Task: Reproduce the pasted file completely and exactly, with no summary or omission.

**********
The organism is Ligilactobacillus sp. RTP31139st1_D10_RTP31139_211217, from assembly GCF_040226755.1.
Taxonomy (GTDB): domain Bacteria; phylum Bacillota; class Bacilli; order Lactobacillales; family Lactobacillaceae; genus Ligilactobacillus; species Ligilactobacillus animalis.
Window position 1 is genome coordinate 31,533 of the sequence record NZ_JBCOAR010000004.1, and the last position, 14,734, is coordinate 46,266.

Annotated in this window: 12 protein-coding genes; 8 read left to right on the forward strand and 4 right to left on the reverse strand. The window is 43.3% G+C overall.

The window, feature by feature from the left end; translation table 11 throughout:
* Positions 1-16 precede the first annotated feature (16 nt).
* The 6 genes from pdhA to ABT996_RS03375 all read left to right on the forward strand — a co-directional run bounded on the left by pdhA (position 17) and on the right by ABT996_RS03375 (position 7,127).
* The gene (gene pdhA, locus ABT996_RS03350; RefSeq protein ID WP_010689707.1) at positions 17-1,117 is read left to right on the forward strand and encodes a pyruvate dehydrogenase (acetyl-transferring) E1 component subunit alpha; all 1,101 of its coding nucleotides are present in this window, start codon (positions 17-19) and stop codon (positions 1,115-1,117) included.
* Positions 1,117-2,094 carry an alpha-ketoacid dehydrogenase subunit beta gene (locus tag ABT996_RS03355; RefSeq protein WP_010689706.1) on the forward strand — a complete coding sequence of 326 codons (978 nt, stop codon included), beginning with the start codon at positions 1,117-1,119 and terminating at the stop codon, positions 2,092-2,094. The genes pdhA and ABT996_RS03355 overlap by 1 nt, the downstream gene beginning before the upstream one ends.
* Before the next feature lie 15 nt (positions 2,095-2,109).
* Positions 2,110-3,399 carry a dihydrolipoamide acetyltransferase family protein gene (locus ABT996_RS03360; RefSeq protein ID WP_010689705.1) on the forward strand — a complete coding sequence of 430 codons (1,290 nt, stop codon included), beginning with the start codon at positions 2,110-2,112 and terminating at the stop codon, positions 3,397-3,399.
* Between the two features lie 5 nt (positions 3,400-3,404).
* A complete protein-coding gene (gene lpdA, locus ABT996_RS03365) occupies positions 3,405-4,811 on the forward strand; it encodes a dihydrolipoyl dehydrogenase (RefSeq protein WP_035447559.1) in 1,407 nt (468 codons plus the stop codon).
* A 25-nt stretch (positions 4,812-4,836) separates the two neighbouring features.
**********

The organism is Ligilactobacillus sp. RTP31139st1_D10_RTP31139_211217, from assembly GCF_040226755.1.
Taxonomy (GTDB): domain Bacteria; phylum Bacillota; class Bacilli; order Lactobacillales; family Lactobacillaceae; genus Ligilactobacillus; species Ligilactobacillus animalis.
Window position 1 is genome coordinate 31,533 of the sequence record NZ_JBCOAR010000004.1, and the last position, 14,734, is coordinate 46,266.

Annotated in this window: 12 protein-coding genes; 8 read left to right on the forward strand and 4 right to left on the reverse strand. The window is 43.3% G+C overall.

The window, feature by feature from the left end; translation table 11 throughout:
* Positions 1-16 precede the first annotated feature (16 nt).
* The 6 genes from pdhA to ABT996_RS03375 all read left to right on the forward strand — a co-directional run bounded on the left by pdhA (position 17) and on the right by ABT996_RS03375 (position 7,127).
* The gene (gene pdhA, locus ABT996_RS03350; RefSeq protein ID WP_010689707.1) at positions 17-1,117 is read left to right on the forward strand and encodes a pyruvate dehydrogenase (acetyl-transferring) E1 component subunit alpha; all 1,101 of its coding nucleotides are present in this window, start codon (positions 17-19) and stop codon (positions 1,115-1,117) included.
* Positions 1,117-2,094 carry an alpha-ketoacid dehydrogenase subunit beta gene (locus tag ABT996_RS03355; RefSeq protein WP_010689706.1) on the forward strand — a complete coding sequence of 326 codons (978 nt, stop codon included), beginning with the start codon at positions 1,117-1,119 and terminating at the stop codon, positions 2,092-2,094. The genes pdhA and ABT996_RS03355 overlap by 1 nt, the downstream gene beginning before the upstream one ends.
* Before the next feature lie 15 nt (positions 2,095-2,109).
* Positions 2,110-3,399 carry a dihydrolipoamide acetyltransferase family protein gene (locus ABT996_RS03360; RefSeq protein ID WP_010689705.1) on the forward strand — a complete coding sequence of 430 codons (1,290 nt, stop codon included), beginning with the start codon at positions 2,110-2,112 and terminating at the stop codon, positions 3,397-3,399.
* Between the two features lie 5 nt (positions 3,400-3,404).
* A complete protein-coding gene (gene lpdA, locus ABT996_RS03365) occupies positions 3,405-4,811 on the forward strand; it encodes a dihydrolipoyl dehydrogenase (RefSeq protein WP_035447559.1) in 1,407 nt (468 codons plus the stop codon).
* A 25-nt stretch (positions 4,812-4,836) separates the two neighbouring features.